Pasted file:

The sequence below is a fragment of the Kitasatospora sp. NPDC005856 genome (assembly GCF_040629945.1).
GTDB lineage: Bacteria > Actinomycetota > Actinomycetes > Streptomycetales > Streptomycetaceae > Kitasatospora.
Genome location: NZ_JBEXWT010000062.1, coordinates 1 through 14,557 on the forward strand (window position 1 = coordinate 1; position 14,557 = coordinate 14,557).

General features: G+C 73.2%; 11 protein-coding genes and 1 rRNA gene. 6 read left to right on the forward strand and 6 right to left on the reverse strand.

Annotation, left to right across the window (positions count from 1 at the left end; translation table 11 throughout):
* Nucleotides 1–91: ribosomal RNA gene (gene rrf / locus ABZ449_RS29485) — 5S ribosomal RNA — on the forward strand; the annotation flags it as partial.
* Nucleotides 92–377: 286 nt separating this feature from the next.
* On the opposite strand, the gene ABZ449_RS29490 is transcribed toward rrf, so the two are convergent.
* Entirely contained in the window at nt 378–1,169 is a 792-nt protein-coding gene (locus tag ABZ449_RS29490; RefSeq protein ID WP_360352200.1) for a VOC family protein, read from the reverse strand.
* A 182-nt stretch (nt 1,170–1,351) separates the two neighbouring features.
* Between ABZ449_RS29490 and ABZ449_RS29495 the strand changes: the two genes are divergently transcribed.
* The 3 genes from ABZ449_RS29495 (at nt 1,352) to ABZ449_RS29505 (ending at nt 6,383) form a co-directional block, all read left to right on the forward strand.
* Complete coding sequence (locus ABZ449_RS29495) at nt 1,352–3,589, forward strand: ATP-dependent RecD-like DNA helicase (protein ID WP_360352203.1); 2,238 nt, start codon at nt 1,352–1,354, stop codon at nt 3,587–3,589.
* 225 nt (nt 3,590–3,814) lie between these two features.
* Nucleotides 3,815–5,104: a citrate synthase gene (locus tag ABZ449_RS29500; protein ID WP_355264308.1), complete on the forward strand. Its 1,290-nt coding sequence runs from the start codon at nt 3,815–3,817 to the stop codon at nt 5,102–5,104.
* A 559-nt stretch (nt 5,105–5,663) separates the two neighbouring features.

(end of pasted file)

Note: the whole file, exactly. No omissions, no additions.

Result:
The sequence below is a fragment of the Kitasatospora sp. NPDC005856 genome (assembly GCF_040629945.1).
GTDB lineage: Bacteria > Actinomycetota > Actinomycetes > Streptomycetales > Streptomycetaceae > Kitasatospora.
Genome location: NZ_JBEXWT010000062.1, coordinates 1 through 14,557 on the forward strand (window position 1 = coordinate 1; position 14,557 = coordinate 14,557).

General features: G+C 73.2%; 11 protein-coding genes and 1 rRNA gene. 6 read left to right on the forward strand and 6 right to left on the reverse strand.

Annotation, left to right across the window (positions count from 1 at the left end; translation table 11 throughout):
* Nucleotides 1–91: ribosomal RNA gene (gene rrf / locus ABZ449_RS29485) — 5S ribosomal RNA — on the forward strand; the annotation flags it as partial.
* Nucleotides 92–377: 286 nt separating this feature from the next.
* On the opposite strand, the gene ABZ449_RS29490 is transcribed toward rrf, so the two are convergent.
* Entirely contained in the window at nt 378–1,169 is a 792-nt protein-coding gene (locus tag ABZ449_RS29490; RefSeq protein ID WP_360352200.1) for a VOC family protein, read from the reverse strand.
* A 182-nt stretch (nt 1,170–1,351) separates the two neighbouring features.
* Between ABZ449_RS29490 and ABZ449_RS29495 the strand changes: the two genes are divergently transcribed.
* The 3 genes from ABZ449_RS29495 (at nt 1,352) to ABZ449_RS29505 (ending at nt 6,383) form a co-directional block, all read left to right on the forward strand.
* Complete coding sequence (locus ABZ449_RS29495) at nt 1,352–3,589, forward strand: ATP-dependent RecD-like DNA helicase (protein ID WP_360352203.1); 2,238 nt, start codon at nt 1,352–1,354, stop codon at nt 3,587–3,589.
* 225 nt (nt 3,590–3,814) lie between these two features.
* Nucleotides 3,815–5,104: a citrate synthase gene (locus tag ABZ449_RS29500; protein ID WP_355264308.1), complete on the forward strand. Its 1,290-nt coding sequence runs from the start codon at nt 3,815–3,817 to the stop codon at nt 5,102–5,104.
* A 559-nt stretch (nt 5,105–5,663) separates the two neighbouring features.